By G. Jeffrey MacDonald
It takes a rare figure to inspire the Rev. Brian Vander Wel to pack up his family and brave the crowds of Washington, D.C., all so they can watch an event together on a giant outdoor monitor. But Pope Francis is just such a figure.
Fr. Vander Wel, rector of Christ Church in Accokeek, Maryland, is determined not to miss the Mass of Canonization of Junipero Serra at the Basilica Shrine of the Immaculate Conception on Sept. 23. He will not participate in the Mass because he wants Catholics to have priority. But he will bear witness outside at the site because Francis, like the Catholic Church, inspires him.
“I just want to see him, even if it’s on the TV screen,” Vander Wel said. “Just seeing him in that place and knowing he’s in the city will be enough for me.”
Vander Wel regards the Pope and his visit to the United States as a “hopeful sign” for the Church universal. He holds out hope that Francis, having signed a new pledge to work toward Roman Catholic unity with Eastern Orthodoxy, might one day call an ecumenical council.
Francis is not the first pope Vander Wel has admired. He’s been inspired by Benedict XVI and John Paul II as well. All have led a church that enriches his own faith life and ministry as an Episcopal priest. He has brought elements of high-church Mass to his congregation, including an elevated host and sung liturgy during Eucharist. He plans to introduce incense to the service someday.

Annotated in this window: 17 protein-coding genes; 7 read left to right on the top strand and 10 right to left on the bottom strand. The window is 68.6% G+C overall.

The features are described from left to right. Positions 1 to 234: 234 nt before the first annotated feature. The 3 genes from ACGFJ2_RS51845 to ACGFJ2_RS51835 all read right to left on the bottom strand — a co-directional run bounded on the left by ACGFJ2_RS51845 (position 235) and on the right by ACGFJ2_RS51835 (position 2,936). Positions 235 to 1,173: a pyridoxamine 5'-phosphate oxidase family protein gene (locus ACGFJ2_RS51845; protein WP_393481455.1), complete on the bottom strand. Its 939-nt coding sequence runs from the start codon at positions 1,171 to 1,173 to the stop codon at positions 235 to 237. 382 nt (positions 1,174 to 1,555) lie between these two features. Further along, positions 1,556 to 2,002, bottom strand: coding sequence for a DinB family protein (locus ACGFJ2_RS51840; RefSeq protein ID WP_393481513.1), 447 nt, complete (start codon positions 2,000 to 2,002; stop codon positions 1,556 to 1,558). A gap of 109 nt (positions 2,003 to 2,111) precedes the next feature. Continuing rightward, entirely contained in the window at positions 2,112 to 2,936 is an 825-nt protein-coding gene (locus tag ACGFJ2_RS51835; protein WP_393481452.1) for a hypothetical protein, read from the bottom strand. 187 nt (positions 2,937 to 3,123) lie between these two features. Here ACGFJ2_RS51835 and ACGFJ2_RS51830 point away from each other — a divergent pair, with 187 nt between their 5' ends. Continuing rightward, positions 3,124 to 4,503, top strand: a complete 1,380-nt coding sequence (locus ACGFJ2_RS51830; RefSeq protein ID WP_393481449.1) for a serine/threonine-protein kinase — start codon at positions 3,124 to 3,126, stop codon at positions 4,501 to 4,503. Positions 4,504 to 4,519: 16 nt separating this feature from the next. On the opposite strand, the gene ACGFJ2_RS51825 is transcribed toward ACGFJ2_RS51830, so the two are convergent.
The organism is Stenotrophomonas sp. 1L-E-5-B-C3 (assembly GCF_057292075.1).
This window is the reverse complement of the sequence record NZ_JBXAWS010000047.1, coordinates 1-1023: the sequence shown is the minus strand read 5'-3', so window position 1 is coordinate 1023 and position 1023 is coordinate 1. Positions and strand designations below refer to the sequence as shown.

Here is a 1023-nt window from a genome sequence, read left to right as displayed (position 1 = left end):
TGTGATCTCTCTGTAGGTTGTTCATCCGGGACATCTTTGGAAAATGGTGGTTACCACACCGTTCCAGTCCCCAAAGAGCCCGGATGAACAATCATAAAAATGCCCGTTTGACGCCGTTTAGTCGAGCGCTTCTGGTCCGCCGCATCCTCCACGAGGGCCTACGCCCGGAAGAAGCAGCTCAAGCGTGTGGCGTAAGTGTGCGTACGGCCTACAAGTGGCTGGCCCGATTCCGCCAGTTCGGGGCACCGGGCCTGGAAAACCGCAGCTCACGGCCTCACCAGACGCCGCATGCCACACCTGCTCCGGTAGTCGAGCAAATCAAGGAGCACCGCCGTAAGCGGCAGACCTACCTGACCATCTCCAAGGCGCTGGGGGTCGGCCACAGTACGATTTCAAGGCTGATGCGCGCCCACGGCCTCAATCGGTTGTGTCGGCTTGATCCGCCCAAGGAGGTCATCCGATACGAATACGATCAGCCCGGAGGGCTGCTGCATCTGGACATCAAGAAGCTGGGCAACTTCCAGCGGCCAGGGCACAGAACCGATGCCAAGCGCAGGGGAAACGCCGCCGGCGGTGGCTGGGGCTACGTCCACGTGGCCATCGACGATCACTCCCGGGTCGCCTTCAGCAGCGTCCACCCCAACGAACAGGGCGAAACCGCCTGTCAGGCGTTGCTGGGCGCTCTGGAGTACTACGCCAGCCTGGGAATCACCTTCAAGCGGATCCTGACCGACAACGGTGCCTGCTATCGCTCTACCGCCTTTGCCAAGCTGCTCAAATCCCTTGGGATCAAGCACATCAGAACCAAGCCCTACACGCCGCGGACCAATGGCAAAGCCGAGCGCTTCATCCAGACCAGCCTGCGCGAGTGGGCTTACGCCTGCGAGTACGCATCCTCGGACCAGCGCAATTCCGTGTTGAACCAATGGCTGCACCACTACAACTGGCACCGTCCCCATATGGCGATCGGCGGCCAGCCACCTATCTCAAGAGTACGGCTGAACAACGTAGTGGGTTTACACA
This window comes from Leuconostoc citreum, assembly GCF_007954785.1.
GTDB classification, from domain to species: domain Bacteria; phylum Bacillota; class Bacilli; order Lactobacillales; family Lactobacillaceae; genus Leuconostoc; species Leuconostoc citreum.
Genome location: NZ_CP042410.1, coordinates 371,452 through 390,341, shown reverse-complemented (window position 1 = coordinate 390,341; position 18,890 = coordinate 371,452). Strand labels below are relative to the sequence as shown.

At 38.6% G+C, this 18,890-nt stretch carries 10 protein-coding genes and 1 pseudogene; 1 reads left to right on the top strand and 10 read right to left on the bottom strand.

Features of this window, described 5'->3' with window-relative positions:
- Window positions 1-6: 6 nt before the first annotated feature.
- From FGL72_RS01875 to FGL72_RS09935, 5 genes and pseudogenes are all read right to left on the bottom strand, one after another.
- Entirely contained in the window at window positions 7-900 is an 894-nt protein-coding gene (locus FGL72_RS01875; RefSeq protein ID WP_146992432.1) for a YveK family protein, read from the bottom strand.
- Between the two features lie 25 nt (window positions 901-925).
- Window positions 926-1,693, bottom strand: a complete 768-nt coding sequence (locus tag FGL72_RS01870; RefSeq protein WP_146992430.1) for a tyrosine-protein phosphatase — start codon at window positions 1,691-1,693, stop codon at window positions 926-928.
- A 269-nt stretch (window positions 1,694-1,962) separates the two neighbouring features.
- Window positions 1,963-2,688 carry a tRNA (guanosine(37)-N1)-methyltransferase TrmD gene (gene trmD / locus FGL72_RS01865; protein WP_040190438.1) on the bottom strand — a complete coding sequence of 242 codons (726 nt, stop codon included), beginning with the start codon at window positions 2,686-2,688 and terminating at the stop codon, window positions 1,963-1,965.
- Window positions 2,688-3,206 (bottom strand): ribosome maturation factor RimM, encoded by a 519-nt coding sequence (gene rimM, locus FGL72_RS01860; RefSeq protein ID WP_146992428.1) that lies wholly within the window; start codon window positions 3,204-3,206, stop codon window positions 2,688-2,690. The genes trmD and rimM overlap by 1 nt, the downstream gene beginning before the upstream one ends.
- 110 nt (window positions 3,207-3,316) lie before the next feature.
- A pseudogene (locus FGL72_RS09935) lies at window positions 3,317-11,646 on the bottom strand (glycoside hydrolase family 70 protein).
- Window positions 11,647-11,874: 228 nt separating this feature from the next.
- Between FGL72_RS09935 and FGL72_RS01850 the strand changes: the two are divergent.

“I’m not afraid to say the Hail Mary,” Vander Wel says in a nod to his affinity for Roman Catholicism.
Yet it is the pope’s example of faithful witness that he finds most instructive and important for the Episcopal Church. In his view, the Episcopal Church needs to repent for acting, as other Anglican churches do, as a chaplain to the wider culture and blessing wherever that culture does. For him, Francis and Catholicism are modeling a better way by standing firm on church teachings, including those that have fallen out of favor in the broader culture.
He also celebrates how Pope Francis has stayed true to a familial understanding of church, whereas General Convention made a fateful move around 1920 to stop using the family as the model for church life and instead use the corporation as the paradigm.
“The Episcopal Church began to stylize itself around American corporate life as opposed to around family life,” Vander Wel said. “What we have in the fruit of that is a great corporation. It has flourished in some respects as a corporate entity, but the church never works as a corporation. It is first and foremost the family of God and has to see itself that way.”